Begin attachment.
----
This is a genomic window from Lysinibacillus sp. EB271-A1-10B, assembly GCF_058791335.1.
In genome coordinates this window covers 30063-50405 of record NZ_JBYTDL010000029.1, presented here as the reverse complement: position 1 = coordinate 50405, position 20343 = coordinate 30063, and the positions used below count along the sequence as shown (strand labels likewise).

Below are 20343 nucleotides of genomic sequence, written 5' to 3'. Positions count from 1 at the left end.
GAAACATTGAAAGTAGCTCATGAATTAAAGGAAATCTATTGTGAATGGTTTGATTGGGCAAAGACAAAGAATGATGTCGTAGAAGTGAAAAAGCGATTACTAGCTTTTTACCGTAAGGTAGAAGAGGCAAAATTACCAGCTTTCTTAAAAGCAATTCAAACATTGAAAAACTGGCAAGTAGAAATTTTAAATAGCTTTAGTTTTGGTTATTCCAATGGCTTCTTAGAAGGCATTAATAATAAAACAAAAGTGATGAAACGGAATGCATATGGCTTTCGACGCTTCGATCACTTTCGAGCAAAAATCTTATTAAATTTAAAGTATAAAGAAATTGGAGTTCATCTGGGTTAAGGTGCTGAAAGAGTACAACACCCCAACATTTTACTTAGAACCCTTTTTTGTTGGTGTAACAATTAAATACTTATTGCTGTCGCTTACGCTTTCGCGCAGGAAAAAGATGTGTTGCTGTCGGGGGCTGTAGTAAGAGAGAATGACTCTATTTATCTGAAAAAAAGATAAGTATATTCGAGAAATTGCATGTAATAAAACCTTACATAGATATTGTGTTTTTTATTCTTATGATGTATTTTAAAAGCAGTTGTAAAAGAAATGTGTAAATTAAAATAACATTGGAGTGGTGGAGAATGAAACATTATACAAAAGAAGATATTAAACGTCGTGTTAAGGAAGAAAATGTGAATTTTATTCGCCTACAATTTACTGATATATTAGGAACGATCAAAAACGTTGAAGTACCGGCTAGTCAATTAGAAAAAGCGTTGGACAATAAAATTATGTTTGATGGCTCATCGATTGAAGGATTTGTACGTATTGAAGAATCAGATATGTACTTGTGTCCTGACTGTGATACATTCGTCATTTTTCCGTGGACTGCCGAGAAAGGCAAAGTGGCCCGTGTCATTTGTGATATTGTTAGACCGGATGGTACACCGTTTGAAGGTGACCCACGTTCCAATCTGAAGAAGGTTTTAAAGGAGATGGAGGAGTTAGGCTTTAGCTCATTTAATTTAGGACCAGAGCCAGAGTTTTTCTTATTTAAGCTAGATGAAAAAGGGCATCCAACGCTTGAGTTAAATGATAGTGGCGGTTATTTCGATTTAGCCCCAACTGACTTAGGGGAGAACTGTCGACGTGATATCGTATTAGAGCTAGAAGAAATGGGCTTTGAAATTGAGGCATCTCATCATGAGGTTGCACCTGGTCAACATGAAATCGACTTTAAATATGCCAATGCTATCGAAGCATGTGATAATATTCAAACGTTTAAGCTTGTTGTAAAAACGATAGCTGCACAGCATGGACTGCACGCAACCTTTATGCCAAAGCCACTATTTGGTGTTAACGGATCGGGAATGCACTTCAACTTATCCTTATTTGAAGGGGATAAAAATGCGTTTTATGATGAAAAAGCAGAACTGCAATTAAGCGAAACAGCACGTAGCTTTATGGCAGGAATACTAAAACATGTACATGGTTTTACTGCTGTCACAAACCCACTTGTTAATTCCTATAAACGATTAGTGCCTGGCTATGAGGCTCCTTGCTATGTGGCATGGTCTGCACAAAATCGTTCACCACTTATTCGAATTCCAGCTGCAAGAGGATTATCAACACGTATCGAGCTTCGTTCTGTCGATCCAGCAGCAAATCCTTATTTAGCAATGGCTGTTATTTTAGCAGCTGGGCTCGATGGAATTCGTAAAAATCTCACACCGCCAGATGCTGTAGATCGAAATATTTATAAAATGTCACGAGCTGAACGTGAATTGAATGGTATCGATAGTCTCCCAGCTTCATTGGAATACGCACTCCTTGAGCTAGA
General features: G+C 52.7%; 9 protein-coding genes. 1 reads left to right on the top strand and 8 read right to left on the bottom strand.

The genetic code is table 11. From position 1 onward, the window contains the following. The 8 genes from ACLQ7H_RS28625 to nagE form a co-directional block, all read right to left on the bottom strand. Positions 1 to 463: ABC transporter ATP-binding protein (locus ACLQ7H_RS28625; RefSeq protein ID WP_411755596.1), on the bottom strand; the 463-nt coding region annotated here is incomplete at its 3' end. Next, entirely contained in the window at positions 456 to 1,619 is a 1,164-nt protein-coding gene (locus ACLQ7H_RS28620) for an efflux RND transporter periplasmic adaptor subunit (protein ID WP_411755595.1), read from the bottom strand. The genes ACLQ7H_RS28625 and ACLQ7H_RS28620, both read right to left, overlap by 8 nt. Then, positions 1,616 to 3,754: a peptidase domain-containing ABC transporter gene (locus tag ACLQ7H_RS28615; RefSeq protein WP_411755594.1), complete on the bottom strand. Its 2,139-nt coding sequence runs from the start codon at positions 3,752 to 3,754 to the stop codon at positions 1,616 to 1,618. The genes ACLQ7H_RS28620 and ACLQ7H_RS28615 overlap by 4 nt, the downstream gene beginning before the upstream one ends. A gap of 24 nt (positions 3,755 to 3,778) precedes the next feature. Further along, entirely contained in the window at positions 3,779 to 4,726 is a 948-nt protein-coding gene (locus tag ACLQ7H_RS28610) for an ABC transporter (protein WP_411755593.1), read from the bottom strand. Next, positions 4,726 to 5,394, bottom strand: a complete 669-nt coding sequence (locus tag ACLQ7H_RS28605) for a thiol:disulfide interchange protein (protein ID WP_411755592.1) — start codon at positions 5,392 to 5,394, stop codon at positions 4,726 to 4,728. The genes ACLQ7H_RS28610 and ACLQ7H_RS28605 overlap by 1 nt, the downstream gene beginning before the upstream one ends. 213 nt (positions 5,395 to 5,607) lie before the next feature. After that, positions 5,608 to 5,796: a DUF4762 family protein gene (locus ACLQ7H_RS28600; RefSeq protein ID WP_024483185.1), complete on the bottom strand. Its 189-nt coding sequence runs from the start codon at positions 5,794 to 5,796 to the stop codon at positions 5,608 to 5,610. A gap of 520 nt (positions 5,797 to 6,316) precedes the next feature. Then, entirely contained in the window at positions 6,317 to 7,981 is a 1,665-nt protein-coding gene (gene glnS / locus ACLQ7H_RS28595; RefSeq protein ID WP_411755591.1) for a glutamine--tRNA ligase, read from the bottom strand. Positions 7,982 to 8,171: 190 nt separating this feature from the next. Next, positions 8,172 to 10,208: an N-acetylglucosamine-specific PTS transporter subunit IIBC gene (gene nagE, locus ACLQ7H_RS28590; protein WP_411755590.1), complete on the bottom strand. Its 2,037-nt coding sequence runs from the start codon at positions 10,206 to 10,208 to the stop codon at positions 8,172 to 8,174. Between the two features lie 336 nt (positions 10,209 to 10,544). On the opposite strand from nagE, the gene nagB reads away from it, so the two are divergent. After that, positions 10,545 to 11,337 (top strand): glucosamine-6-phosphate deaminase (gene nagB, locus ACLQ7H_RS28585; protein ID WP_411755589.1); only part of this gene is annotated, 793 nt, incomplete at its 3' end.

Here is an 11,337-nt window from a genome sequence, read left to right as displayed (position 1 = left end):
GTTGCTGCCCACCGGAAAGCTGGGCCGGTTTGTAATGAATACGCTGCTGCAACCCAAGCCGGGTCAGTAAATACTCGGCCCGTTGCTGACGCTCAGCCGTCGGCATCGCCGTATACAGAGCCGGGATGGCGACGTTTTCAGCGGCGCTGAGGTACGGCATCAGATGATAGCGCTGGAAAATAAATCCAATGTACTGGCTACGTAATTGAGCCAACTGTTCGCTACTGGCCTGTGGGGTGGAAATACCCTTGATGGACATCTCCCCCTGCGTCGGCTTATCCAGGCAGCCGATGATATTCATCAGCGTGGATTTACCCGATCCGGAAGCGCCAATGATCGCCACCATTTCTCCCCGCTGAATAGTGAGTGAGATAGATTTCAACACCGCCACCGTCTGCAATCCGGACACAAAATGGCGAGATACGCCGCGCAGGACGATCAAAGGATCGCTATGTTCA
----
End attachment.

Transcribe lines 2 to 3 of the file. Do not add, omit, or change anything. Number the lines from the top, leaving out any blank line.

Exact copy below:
In genome coordinates this window covers 30063-50405 of record NZ_JBYTDL010000029.1, presented here as the reverse complement: position 1 = coordinate 50405, position 20343 = coordinate 30063, and the positions used below count along the sequence as shown (strand labels likewise).

Below are 20343 nucleotides of genomic sequence, written 5' to 3'. Positions count from 1 at the left end.